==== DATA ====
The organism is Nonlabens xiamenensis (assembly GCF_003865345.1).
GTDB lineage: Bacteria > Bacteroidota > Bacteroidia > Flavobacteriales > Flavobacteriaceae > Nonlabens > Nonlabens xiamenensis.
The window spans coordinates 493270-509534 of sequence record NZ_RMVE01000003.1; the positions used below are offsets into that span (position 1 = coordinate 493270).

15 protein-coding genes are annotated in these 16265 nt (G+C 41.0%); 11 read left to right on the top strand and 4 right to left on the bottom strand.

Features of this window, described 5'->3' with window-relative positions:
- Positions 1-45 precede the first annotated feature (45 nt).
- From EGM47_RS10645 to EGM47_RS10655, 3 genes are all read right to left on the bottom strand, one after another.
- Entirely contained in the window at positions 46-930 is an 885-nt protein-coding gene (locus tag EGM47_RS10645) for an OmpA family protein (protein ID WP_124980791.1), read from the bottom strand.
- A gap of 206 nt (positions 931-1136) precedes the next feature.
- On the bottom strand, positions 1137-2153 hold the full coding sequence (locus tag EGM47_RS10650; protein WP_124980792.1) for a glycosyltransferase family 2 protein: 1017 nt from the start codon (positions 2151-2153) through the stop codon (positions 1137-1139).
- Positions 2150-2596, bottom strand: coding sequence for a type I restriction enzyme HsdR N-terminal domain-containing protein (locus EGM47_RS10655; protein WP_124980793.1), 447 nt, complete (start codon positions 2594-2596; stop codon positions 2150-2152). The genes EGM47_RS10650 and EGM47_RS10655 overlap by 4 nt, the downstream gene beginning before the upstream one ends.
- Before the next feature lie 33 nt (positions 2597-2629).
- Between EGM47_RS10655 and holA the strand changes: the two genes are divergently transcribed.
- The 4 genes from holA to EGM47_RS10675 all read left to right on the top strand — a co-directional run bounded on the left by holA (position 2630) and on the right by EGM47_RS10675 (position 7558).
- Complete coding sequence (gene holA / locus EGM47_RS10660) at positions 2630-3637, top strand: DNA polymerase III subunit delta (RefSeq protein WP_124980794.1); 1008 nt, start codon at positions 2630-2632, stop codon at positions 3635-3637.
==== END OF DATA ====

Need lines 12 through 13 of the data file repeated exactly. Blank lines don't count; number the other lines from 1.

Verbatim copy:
- Before the next feature lie 33 nt (positions 2597-2629).
- Between EGM47_RS10655 and holA the strand changes: the two genes are divergently transcribed.